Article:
Welcome to LinuxSecure
I found some scripts on my workstation that have not been
published and may be interesting for some people. Actually, I will not prepare them for publishing, but you can
contact me, if you are interested in one or more of them.
- A tool for the backup of network components. The script runs as a daemon and can be configured via config files.
It reads in the config files containing the passwords of the components once, so you can store them in a crypt storage.
There exist severeal templates for ssh, scp, telnet. The intention is to make automated backups from router, switches, firewalls etc.
- Postfixanalyser was written for the trendmicro mail virusscanner. You can search for mails and you will get a
status for the found mails: when did the system receive it, when was it working with the mail the last time, whats the status of the
mail, where there any problem while delivering the mail. The second feature was a simple statistic: bytes and number of mails received and send,
mails by status (received from extern, queued, sent to trend, received from trend, queued, delivered) and mails by problem
(deferred and not sent to scanner (scanner rejected), deferred and not sent to scanner (scanner down), sent to trend, but deferred before,
dereffed and not sent to extern (mta rejected), deferred and not sent to extern (mta down), sent to extern, but deferred befor).
- A logscanner and a scanner for the checkpoint objects file.
- A tool, that parses the registry of the genugate firewall and produces a more human readable output in html.
- A ftp-script for the honeynet.
- Various backupscripts in Perl and Bash.
- Various iptables scrips.
- A script called minilinux to create a small linux out of a huge running system.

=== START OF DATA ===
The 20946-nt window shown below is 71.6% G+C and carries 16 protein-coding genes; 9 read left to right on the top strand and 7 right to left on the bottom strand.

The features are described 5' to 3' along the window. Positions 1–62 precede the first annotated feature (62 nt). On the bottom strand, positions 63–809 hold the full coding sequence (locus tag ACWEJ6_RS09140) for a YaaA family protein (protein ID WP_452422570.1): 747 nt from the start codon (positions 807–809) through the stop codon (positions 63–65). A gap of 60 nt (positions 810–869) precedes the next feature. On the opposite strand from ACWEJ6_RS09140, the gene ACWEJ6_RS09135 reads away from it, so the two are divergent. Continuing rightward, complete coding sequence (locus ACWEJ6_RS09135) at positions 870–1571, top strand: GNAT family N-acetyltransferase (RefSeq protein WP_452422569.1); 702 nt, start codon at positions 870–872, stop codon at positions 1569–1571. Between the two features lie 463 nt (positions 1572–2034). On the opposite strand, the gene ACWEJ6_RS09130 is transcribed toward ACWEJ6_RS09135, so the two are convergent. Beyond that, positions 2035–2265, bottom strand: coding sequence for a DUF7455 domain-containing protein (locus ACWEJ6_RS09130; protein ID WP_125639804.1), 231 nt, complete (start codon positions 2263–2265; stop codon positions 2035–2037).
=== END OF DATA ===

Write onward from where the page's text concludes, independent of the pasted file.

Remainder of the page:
- Pigsparty was a small projetct that was never finished. The idea was to convert snort rule sets into iptables rule sets.
- A snort admin interface in php.
- A perlmodule and some programs (e.g. mfl) for the preparation and analysis of longitudinal data with a focus of same domains.
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| Whats New|
|[2005-02-18] mp3riot version 1.3 released|
|[2004-10-08] mp3riot version 1.2 is out.|
|[2004-04-30] Added section Bridging|
|[2004-01-09] working progress on mp3riot version 1.2|
fifth versionof the patch series adding
the boot-constraint subsystem is
under review on the linux-kernel mailing list. The purpose of this subsystem is to
honor the constraints put on devices by the
bootloader before those devices are
handed over to the operating system (OS) ? Linux in our case. If these
constraints are violated, devices may fail to work properly once the kernel
starts reconfiguring the hardware; by tracking and enforcing those
constraints, instead, we can ensure that hardware continues to work
properly until the kernel is fully operational.
|[$] The boot-constraint subsystem|
|Security updates have been issued by Debian(quagga), Mageia(freetype2, kernel-linus, and kernel-tmb), openSUSE(chromium, GraphicsMagick, mupdf, openssl-steam, and xen), Slackware(irssi), SUSE(glibc and quagga), and Ubuntu(quagga).
|Security updates for Friday|
|For as long as the kernel has included tracepoints, developers have argued
over whether those tracepoints are part of the kernel's ABI. Tracepoint
changes have had to be reverted in the past because they broke existing
user-space programs that had come to depend on them; meanwhile, fears of
setting internal code in stone have made it difficult to add tracepoints to
a number of kernel subsystems. Now, a new tracing functionality is being
proposed as a way to circumvent all of those problems.
|[$] Dynamic function tracing events|
|Linux Journal takes a lookat the newly announcedLinuxBoot project. LWN covereda related talk back in November. "Modern firmware generally consists of two main parts: hardware initialization (early stages) and OS loading (late stages). These parts may be divided further depending on the implementation, but the overall flow is similar across boot firmware. The late stages have gained many capabilities over the years and often have an environment with drivers, utilities, a shell, a graphical menu (sometimes with 3D animations) and much more. Runtime components may remain resident and active after firmware exits. Firmware, which used to fit in an 8 KiB ROM, now contains an OS used to boot another OS and doesn't always stop running after the OS boots. LinuxBoot replaces the late stages with a Linux kernel and initramfs, which are used to load and execute the next stage, whatever it may be and wherever it may come from. The Linux kernel included in LinuxBoot is called the 'boot kernel' to distinguish it from the 'target kernel' that is to be booted and may be something other than Linux."|
|FOSS Project Spotlight: LinuxBoot (Linux Journal)|